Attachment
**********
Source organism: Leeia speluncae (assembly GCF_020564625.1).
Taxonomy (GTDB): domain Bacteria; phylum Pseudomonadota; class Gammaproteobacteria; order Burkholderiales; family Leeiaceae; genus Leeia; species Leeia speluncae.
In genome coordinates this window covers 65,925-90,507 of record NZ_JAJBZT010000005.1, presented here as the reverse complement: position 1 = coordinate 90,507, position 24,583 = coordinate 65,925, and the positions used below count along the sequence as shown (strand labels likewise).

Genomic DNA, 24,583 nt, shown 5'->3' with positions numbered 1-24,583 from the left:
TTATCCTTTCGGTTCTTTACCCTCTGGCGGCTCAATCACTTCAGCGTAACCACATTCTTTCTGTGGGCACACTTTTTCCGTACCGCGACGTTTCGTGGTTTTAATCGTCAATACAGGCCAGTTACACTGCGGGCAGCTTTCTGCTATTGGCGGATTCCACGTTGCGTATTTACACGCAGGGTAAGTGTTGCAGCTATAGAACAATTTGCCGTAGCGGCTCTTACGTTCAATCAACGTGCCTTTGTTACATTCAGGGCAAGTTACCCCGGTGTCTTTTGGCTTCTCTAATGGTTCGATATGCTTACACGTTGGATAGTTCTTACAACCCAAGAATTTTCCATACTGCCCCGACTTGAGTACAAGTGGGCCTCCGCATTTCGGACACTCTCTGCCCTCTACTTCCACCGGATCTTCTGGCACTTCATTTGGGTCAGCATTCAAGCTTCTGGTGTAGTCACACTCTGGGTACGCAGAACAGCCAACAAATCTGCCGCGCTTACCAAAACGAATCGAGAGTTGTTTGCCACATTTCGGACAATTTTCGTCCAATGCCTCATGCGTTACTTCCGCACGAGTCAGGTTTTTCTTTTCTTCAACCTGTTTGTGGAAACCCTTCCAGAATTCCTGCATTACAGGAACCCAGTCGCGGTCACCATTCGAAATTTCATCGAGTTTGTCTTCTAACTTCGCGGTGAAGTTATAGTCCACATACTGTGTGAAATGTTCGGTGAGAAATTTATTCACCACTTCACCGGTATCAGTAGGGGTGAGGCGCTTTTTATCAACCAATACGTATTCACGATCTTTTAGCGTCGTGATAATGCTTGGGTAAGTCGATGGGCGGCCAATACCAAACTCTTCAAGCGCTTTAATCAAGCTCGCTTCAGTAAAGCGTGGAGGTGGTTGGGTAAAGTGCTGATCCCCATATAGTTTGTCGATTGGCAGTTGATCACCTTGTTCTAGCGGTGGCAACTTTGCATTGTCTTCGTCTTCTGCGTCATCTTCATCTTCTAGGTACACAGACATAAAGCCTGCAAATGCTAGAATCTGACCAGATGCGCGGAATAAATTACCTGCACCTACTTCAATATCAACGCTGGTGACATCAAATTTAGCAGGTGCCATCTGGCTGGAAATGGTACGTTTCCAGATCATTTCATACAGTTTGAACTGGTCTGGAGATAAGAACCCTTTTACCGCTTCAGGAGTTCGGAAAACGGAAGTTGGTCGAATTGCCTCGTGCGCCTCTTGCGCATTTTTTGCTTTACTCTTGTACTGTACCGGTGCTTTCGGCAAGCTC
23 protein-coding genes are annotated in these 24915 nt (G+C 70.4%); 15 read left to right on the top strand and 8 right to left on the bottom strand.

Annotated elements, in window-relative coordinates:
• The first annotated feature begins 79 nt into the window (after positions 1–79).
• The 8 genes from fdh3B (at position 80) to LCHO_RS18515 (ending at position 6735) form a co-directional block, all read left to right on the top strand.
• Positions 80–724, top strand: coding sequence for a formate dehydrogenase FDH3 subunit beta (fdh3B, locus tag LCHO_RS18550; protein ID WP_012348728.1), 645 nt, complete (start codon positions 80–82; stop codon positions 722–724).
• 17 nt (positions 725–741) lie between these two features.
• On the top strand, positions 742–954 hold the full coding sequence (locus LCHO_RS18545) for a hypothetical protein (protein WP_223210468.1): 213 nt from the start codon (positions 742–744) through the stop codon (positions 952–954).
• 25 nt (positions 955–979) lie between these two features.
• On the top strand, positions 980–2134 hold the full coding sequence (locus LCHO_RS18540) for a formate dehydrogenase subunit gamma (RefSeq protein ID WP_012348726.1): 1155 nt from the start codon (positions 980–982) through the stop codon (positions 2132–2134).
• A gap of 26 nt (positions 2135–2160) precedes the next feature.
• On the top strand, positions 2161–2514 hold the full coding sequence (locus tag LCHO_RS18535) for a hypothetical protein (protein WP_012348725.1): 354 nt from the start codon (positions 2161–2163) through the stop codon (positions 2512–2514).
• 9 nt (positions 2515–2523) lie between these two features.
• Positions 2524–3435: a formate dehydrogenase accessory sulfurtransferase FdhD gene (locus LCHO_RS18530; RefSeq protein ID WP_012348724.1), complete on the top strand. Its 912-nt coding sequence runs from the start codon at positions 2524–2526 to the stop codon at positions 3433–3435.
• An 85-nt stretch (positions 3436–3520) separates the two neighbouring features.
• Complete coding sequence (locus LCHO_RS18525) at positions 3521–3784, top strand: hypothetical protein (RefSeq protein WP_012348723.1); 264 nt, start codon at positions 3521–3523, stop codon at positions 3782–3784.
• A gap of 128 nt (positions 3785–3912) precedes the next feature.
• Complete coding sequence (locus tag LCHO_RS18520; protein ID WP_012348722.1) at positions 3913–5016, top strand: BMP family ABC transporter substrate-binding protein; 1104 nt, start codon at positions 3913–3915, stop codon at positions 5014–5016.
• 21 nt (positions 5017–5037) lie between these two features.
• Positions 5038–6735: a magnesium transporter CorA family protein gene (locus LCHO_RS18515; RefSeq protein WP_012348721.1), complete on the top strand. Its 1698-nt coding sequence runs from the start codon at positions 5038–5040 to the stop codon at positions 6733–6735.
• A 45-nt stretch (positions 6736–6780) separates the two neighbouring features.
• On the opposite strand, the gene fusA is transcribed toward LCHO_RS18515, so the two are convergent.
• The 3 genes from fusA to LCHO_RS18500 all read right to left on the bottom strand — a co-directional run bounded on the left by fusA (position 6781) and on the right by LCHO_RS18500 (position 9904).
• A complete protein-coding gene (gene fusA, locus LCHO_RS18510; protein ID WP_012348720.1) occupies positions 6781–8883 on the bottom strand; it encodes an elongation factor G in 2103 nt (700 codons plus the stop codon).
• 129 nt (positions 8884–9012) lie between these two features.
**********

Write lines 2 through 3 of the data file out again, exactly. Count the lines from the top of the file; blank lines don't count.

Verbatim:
Taxonomy (GTDB): domain Bacteria; phylum Pseudomonadota; class Gammaproteobacteria; order Burkholderiales; family Leeiaceae; genus Leeia; species Leeia speluncae.
In genome coordinates this window covers 65,925-90,507 of record NZ_JAJBZT010000005.1, presented here as the reverse complement: position 1 = coordinate 90,507, position 24,583 = coordinate 65,925, and the positions used below count along the sequence as shown (strand labels likewise).